The state of Saint Louis University

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Next spring, Saint Louis University will celebrate its 200th anniversary as an institution of higher learning. Two centuries have provided ample room for both good and bad times for the University. Today, we measure the current state of SLU.

The University has undergone substantial change since its founding in 1818, improving the education that it provides and developing the midtown area. Once the only university west of the Mississippi, now SLU competes with many other schools in the region. With increased competition and greater educational costs, the University is making painful adjustments to modernize—adjustments that include the university-wide layoffs this past March. Even with the downsizing, SLU is among the institutions across the country that are raising the price of a university degree.

Seeing that the University is losing faculty and staff should be concerning to any prospective student, it puts into question the University’s priorities and its identity. Will the University hire more faculty and staff in the future, or is this the new normal? Will the University focus more on updating its residence halls than on improving the education it provides? (For clarity, Grand Hall was financed with bonds; the layoffs were not directly connected with its costs.)

Many departments are being downsized, and several professors have been either laid off or are simply not being replaced after retiring or leaving the University. There are many reasons to choose a college, but academics are of obvious importance, and fewer options for students is never a good sign. Of course, SLU’s administrators understand the value of academics, but it is still unsettling to see too little attention given to the actual purpose of the University: educating in classrooms.

Students attend SLU to receive an education and to feel comfortable doing so, but for many students, SLU has not felt like a welcoming environment. The University has been criticized for marketing itself as an open and inclusive environment without achieving this reality, and earlier this year, the Student Government Association suspended the use of the Oath of Inclusion by the administration in response. Despite its commitment to fulfilling the Clock Tower Accords, SLU has not made significant progress in making the campus a welcoming place for minority students.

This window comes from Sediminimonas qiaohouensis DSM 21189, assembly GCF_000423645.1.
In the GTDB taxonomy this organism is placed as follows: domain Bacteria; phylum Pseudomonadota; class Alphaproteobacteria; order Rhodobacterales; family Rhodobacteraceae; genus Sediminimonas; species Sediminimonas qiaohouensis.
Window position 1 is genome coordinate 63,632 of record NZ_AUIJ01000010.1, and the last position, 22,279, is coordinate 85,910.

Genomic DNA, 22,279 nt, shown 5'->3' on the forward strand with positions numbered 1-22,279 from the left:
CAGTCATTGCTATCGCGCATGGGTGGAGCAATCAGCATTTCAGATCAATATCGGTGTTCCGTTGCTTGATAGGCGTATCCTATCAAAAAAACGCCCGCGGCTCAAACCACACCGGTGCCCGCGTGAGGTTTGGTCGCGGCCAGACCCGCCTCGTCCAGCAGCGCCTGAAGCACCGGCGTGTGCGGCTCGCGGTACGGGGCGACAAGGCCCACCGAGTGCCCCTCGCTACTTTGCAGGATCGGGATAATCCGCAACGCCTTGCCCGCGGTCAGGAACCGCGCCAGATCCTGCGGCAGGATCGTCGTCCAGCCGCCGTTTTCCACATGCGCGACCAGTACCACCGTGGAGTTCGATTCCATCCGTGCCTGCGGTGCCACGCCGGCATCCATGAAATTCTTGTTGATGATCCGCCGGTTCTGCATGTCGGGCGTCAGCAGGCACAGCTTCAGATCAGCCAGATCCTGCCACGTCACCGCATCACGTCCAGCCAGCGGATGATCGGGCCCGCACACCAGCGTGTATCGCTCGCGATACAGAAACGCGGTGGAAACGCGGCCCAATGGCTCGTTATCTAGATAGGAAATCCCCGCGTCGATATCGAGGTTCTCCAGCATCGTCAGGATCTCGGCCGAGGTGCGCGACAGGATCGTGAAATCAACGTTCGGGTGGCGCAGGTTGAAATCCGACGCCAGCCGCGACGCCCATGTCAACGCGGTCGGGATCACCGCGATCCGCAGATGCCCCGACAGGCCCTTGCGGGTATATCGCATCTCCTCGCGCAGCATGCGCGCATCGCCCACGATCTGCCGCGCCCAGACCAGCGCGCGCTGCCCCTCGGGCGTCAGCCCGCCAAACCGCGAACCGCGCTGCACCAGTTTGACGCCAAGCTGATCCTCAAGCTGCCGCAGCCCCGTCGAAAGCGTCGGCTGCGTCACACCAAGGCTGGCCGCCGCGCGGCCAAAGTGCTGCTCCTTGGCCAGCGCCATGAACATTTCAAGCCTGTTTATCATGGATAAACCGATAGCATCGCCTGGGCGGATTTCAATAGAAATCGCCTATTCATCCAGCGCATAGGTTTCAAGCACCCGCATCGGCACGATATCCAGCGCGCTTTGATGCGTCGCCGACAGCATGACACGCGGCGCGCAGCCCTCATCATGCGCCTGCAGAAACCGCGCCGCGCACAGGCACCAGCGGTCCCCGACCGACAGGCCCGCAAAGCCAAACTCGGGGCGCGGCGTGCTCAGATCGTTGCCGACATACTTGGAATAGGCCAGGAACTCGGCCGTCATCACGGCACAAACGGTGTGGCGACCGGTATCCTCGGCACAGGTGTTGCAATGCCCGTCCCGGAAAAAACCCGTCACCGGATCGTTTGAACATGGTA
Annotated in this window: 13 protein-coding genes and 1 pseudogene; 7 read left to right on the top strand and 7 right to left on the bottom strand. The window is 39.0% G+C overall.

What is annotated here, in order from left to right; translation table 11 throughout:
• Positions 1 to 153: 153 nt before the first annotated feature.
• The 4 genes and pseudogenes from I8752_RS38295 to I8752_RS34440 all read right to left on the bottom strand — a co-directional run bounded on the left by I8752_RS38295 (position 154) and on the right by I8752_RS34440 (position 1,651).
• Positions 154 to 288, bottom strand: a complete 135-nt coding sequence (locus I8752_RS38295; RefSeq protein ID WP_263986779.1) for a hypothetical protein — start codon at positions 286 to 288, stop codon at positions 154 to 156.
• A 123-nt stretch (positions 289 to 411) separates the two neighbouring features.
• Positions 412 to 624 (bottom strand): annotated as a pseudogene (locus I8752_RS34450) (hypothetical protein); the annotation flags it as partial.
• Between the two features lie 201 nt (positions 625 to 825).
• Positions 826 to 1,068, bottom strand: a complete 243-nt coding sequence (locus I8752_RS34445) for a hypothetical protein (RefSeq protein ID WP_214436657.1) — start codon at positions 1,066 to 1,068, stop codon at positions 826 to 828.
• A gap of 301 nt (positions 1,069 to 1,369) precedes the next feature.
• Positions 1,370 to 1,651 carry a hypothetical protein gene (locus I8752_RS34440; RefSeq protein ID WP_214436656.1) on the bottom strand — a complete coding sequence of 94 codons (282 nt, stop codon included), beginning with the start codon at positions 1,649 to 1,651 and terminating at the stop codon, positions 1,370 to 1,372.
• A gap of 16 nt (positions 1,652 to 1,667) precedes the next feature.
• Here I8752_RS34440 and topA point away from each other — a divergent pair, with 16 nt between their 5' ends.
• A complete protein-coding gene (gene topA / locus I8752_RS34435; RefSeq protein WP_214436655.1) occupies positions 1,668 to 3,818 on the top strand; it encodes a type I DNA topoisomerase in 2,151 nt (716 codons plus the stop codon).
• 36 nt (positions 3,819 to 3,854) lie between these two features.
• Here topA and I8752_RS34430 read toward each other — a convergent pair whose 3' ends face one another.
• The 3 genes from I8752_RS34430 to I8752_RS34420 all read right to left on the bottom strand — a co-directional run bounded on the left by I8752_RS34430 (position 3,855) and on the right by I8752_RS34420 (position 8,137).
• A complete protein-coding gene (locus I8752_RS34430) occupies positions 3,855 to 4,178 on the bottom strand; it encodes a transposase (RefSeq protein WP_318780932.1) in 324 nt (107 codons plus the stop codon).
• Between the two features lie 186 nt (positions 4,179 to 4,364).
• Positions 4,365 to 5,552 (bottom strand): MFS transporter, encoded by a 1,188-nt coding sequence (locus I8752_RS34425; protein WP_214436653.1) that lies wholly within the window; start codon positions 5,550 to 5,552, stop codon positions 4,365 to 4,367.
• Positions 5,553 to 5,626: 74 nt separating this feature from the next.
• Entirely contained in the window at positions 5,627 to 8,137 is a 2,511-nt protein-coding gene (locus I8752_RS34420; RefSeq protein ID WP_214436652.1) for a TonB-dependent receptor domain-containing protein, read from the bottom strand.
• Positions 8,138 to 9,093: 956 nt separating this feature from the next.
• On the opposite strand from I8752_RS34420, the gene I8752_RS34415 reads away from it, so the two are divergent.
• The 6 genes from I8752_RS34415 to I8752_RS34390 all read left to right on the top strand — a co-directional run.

Parts of the Clock Tower Accords also describe a need for greater involvement in the St. Louis community, but too little change has occurred. For a university that emphasizes service and the role it plays in helping others, SLU has done a lot in the interest of the University but less in the surrounding area.

Since former President Biondi came into office and transformed SLU’s campus, the University has become a distinct and separate feature of midtown. Although students must cross Grand Boulevard to attend classes or access campus dining options, students remain unexposed to much of the city and its atmosphere. West Pine Avenue was once a road that passed between SLU’s buildings, but now it is the central walkway for students. Together with the numerous trees, the pond and green space around the business school—as well as the relative sense of enclosure provided by the tall university buildings—on-campus residents may hardly notice that they live in an urban setting.

This pseudo-urban feel of the campus is not inherently bad. SLU’s campus is beautiful, and removing trees or making the campus less attractive would not help the area. Many colleges across the country have more of a suburban atmosphere, which makes students coming from suburban areas feel more comfortable. But with plans to continue expanding the campus into the surrounding area, the identity this institution wants for itself remains uncertain.

The University has its eye on closing Laclede Avenue west of Grand, which would increase pedestrian safety, but ultimately lead to SLU’s growing separation from the rest of the city. SLU’s current path aims toward becoming a suburban island within an urban setting. The University must compete with other colleges in the area and across the country, but we are concerned about the risks of students losing touch with the community at large as the University further sequesters itself from the rest of the city.

In the next few years, we hope that SLU will act as a responsible neighbor to the  people living around its campus. We also hope that SLU will concentrate on improving the education it provides, which includes hiring proficient professors and maintaining a diverse assortment of undergraduate programs. SLU offers students and the region many opportunities, but there is still much progress to be made.